Meeting of the Faculty Council

Friday, December 7, 2012 3:00 p.m.
Hitchcock Multipurpose Room
Sonja Haynes Stone Center for Black Culture and History

Chancellor Holden Thorp and Professor Jan Boxill, Chair of the Faculty, presiding

Twitter hashtag: #FacCouncil

Agenda

3:00 Chancellor’s Remarks and Question Period

  • Chancellor Holden Thorp

3:15  Chair of the Faculty’s Remarks and Question Period

  • Chair of the Faculty Jan Boxill

3:25 Provost’s Remarks and Question Period

3:45  Invited Guests

  • Prof. Hans Kellner, NCSU Chair of the Faculty
  • Student Body President Will Leimenstoll and Student Body Vice President Rachel Myrick
4:00  Campus Resource Introduction:  The University Ombuds Office
  • Mr. Wayne Blair and Prof. Laurie Mesibov, Ombudspersons

4:10  Update from the Faculty Athletics Committee

4:20  Update on Contextual Grading Project Implementation
  • Prof. Andrew Perrin and Mr. Chris Derickson, University Registrar

4:25  Current Issues in Scholarly Publishing and New Leadership at UNC Press

  • John Sherer, Spangler Family Director, UNC Press (introduced by Prof. Jack Evans)

4:40 Committee Reports (Received by Title)

4:45  Open Discussion

5:00  Adjourn

Journal of Proceedings of the Faculty Council

The Faculty Council of the University of North Carolina at Chapel Hill convened December 7, 2012, at 3:00 p.m. in the Hitchcock Multipurpose Room of the Sonja Haynes Stone Center for Black Culture and History.

The following 63 Council members attended: Bhardwaj, Boettiger Cooney, Boulton, Boxill, Bulik, Cavin, Chen, Chera, Cohen, Copenhaver, DeSaix, Eaker-Rich, Earp, Engel, Garbin, Gilland, Grabowski, Guskiewicz, Hackman, Heenan, Heitsch, Hill, Hirsch, Houck, Howes, Ives, Joyner, Koomen, Kramer, Kurtz-Costes, Lee, Leonard, Linden, McMillan, Milano, Miller, Miller, Moon, Moracco, Moreton, Nelson, Olcott, O’Shaughnessey, Palmer, Parker, Parreiras, Patel, Paul, Persky, Pertsova, Powers, Reiter, Renner, Rodgers, Schoenbach, Stenberg, Steponaitis, Swogger, Thorp, Waterhouse, H. Watson, R. Watson and Webster-Cyriaque.

 The following Council members requested and received excused absences: Bachenheimer, Balaban, Brice, Bunch, Chambers, Champagne, Chapman, Chenault, Collier, Ferrell, Friga, Gallippi, Gerhardt, Giovanello, Hess, Hodges, Jones, Kang, Lund, Maffly-Kipp, Mayer, Mayer-Davis, Parise, Shields, Spagnoli, Stewart, Toews, Wang and You.

Call to Order

Chancellor Holden Thorp called the Council to order at 3:00 p.m.  Chair of the Faculty Jan Boxill noted that Secretary of the Faculty Joseph Ferrell (who was recovering from surgery) was missing his first Council meeting in 17 years.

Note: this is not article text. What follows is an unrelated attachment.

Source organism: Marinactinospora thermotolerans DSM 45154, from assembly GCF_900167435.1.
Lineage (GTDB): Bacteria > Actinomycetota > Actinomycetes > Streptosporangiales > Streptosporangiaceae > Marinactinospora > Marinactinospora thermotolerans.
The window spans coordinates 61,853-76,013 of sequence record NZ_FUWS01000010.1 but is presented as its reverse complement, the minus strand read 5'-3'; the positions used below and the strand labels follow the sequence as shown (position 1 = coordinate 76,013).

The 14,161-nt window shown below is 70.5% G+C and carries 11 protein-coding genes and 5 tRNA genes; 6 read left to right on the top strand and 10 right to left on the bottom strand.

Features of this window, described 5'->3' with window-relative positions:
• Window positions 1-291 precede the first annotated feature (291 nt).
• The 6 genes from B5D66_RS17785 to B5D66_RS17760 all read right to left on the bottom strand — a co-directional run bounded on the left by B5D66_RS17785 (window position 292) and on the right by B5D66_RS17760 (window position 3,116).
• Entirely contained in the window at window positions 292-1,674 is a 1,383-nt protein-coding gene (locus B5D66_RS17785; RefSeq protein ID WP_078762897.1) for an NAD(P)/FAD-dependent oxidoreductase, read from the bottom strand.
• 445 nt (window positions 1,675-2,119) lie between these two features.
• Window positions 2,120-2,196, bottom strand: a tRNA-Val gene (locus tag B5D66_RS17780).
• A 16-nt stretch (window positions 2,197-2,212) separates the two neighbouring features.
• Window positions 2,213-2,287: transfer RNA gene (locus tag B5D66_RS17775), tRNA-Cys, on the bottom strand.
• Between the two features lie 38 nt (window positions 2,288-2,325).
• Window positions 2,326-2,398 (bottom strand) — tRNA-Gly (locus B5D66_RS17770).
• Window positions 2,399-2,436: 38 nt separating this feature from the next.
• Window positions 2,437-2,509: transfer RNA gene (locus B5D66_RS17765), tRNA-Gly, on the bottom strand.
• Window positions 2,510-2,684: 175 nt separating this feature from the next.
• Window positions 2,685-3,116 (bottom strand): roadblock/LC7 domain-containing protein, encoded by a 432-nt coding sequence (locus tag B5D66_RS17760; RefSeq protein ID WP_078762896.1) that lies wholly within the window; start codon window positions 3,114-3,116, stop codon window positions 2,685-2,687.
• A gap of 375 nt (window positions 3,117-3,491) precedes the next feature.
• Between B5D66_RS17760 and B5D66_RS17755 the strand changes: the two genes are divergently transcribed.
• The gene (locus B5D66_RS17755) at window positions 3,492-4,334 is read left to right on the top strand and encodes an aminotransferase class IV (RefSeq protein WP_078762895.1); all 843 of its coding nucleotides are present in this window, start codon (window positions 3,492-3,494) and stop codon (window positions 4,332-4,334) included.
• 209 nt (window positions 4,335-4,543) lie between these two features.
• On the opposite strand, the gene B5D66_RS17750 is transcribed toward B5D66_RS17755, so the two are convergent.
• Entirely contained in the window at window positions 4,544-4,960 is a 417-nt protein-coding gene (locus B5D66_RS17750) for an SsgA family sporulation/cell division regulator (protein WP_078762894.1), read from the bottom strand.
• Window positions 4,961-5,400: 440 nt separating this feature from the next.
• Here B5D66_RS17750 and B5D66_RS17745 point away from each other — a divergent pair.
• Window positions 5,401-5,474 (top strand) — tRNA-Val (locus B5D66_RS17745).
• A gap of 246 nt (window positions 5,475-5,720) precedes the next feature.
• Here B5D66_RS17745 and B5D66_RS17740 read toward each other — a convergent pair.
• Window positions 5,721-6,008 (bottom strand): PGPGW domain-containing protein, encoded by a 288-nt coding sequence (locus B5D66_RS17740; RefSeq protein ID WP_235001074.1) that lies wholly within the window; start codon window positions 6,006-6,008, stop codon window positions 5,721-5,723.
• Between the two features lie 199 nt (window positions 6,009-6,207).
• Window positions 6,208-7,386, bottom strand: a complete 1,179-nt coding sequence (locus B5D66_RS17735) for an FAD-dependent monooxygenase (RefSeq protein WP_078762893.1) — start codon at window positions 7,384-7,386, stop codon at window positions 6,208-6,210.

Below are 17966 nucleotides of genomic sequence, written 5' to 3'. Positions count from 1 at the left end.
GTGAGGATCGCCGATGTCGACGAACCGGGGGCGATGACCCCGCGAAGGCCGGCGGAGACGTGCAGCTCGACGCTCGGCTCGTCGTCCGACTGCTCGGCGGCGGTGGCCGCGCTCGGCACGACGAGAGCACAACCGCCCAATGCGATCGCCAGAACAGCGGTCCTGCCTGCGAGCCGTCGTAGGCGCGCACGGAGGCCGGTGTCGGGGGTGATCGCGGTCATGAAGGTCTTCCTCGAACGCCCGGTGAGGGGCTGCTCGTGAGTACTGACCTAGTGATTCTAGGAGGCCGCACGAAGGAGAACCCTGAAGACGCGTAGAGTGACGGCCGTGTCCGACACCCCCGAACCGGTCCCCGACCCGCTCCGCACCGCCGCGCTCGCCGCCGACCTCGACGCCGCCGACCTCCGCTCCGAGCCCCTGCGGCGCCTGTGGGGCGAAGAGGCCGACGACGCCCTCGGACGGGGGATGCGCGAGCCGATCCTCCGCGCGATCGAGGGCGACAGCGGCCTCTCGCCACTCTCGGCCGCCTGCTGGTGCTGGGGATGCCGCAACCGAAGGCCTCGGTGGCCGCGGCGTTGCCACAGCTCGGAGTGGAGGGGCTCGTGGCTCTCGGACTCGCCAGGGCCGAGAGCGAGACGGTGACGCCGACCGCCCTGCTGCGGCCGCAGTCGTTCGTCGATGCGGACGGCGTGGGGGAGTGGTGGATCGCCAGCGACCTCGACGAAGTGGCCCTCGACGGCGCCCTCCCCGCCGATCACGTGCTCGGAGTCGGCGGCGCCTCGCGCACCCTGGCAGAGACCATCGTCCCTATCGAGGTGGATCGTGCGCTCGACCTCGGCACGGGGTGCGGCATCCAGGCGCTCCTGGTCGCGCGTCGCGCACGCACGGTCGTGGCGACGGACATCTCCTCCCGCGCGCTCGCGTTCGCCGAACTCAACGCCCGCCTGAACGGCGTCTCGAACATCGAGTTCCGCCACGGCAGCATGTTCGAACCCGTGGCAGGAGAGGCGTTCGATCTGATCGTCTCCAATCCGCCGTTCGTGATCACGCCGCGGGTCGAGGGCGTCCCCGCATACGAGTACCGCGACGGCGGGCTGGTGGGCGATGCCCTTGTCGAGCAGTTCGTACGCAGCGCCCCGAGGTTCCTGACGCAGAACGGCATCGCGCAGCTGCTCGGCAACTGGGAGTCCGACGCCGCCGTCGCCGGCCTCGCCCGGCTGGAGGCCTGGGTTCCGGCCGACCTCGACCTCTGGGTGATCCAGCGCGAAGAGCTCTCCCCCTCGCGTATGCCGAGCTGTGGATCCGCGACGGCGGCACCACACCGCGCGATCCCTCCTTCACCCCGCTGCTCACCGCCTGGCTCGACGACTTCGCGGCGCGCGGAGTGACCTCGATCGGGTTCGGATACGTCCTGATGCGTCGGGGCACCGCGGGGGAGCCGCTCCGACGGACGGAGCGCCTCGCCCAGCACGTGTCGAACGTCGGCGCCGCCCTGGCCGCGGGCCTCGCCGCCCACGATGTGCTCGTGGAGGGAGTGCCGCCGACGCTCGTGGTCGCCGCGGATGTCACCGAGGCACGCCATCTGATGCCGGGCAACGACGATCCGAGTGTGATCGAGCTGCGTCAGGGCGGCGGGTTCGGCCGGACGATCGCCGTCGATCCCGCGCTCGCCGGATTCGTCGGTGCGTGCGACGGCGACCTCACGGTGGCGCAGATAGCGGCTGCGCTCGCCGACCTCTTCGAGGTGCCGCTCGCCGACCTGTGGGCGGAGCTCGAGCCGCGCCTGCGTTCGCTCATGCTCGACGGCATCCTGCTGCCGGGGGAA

Chancellor’s Remarks and Question Period

Chancellor Thorp announced that nine faculty members have recently been named fellows of the American Association for the Advancement of Science: Prof. Howard Aldrich, Prof. Charles Carter Jr., Prof. Robert Duronio, Prof. Michel Gagne, Prof. Alan Jones, Prof. Ann Matthysse, Prof. Lishan Su, Prof. Kevin Weeks and Prof. Yi Zhang. The council applauded the achievements of their colleagues.

Addressing the forthcoming review of classes being conducted by former Governor Jim Martin and the Baker Tilly consulting firm, Chancellor Thorp said the report was expected at the December 20 meeting of the Board of Trustees.  The review, he noted, covers every registration in every class since 1994, and is the “most extensive academic investigation ever done.”  Thorp said he would be sending a message to the campus community about the findings after the report is released and thanked those who have worked on the review, including the University Registrar’s office and the Office of Institutional Research and Assessment.

There were no questions for the chancellor.

Chair of the Faculty’s Remarks and Question Period

 Prof. Jan Boxill updated the council on the activities of the Chancellor’s Search Committee.  She said that the committee has received many emails and has gathered feedback from forums and a survey. She reminded faculty that the committee is still taking suggestions for candidates at chancellorsearch@unc.edu.

She gave a brief update on the Strategic Plan process and the Faculty Advisory Council to the UNC Advisory Committee on Strategic Directions. Prof. Rachel Willis (American Studies) has been gathering faculty input. Prof. Catherine Rigsby, Chair of the Faculty Assembly, is chairing Faculty Advisory Council.